Materials and apparatus:
* Independent (changed):
* Dependent (measured):
* Controlled (held constant):
Method: numbered steps
Observations and results:
* Table neatly ruled up, units in header column; ensure the title is descriptive. * Graph of data summarised in table.
* A concise description of other observations made, that are not given in table. * Calculation of the ‘4 minutes after exercise’ value as a percentage of resting rate. Discussion: examine the rubric in the table below closely; sequence your discussion as shown in the rubric; do not describe again how the experiment was carried out or restate the result; that is done in the ‘Method’. You will need to refer to the results in the process of explaining them. Focus on ‘Why’ i.e. the ‘Aim’ and ‘What the results indicated’ i.e. explain or account for the results; identify and explain sources of error and limitations in the experiment. Did the procedure and materials provided allow for the collection of sufficient data? Did the procedure and materials provided allow for the collection of accurate data? * Error – identify error(s) made in obtaining the results; explain how the error(s) affected the results and the objectives (Aim) of the investigation; describe how the error(s) could be reduced or eliminated. * Limitations – (consider – conditions, time, materials) explain how the limitation identified affected the accuracy of results, describe how limitation identified could be eliminated or reduced. * Conclusion: – answer the question using the results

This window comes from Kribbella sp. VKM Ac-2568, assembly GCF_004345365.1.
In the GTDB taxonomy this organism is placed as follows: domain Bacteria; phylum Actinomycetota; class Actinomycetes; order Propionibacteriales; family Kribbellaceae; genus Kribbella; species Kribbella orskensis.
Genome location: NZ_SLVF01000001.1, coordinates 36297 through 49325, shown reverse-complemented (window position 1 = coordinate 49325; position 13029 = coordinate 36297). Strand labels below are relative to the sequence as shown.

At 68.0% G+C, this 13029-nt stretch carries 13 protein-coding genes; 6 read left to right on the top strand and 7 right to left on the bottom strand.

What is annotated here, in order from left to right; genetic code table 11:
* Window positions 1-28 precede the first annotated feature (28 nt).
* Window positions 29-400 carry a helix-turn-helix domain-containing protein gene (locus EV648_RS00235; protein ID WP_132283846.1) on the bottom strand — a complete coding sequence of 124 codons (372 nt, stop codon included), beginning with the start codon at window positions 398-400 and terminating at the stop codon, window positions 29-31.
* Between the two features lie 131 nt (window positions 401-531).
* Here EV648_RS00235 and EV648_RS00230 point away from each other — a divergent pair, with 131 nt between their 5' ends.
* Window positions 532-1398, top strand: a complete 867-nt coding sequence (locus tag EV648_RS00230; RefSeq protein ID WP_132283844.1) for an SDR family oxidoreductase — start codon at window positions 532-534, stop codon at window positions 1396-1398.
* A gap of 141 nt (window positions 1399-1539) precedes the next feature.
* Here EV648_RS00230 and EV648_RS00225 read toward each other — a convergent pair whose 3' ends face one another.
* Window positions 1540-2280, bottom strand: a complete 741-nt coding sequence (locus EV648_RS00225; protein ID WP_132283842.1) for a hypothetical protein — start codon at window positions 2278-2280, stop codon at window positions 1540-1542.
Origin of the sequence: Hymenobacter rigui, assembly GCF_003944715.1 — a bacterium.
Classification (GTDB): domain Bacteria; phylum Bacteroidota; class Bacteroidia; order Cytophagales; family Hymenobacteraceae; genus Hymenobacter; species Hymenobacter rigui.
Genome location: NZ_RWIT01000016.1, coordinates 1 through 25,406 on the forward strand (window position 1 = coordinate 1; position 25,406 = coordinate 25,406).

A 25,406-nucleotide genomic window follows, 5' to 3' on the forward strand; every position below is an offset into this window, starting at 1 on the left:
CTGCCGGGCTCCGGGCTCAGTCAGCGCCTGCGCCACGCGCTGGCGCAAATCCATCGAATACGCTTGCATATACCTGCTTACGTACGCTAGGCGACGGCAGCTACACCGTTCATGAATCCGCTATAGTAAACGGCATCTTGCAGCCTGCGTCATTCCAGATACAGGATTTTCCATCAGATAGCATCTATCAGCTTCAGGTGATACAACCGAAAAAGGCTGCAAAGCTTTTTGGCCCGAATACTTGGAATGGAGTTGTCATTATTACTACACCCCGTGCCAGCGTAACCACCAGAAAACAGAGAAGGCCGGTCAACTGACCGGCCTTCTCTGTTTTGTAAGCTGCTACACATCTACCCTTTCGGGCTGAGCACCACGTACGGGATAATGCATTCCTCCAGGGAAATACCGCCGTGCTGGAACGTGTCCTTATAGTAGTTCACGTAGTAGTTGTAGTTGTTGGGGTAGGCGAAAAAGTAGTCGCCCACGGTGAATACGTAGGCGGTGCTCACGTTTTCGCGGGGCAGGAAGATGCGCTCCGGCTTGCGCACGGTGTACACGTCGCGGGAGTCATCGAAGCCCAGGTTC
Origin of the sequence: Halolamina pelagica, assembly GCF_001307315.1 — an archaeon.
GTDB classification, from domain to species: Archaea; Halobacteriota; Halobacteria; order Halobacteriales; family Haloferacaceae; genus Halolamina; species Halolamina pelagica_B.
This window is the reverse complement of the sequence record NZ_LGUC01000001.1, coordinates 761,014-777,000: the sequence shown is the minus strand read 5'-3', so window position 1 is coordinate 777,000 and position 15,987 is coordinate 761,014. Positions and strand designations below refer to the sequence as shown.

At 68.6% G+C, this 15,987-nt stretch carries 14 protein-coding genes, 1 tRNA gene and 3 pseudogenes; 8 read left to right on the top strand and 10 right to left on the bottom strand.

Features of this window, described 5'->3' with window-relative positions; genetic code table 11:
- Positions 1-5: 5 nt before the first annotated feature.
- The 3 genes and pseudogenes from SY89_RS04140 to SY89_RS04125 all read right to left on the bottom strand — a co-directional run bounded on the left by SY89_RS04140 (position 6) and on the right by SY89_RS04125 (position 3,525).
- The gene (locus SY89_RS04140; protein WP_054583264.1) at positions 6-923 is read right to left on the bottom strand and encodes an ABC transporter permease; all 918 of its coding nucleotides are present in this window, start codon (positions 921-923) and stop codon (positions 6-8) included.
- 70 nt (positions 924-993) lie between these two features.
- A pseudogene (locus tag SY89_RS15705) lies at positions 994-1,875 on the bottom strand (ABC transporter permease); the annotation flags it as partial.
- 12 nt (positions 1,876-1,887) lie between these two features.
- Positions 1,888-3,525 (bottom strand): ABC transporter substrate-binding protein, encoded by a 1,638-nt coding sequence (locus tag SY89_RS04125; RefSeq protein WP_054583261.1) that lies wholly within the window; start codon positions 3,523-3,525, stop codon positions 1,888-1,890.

Criteria| 2| 1| 0|
Background knowledge| Theory or problem being investigated is fully explained; the expected results are stated| Theory or problem being investigated is not quite fully explained; the expected results are not stated| Theory or problem being investigated is not explained; the expected results are not stated| Explanation of results| Results are thoroughly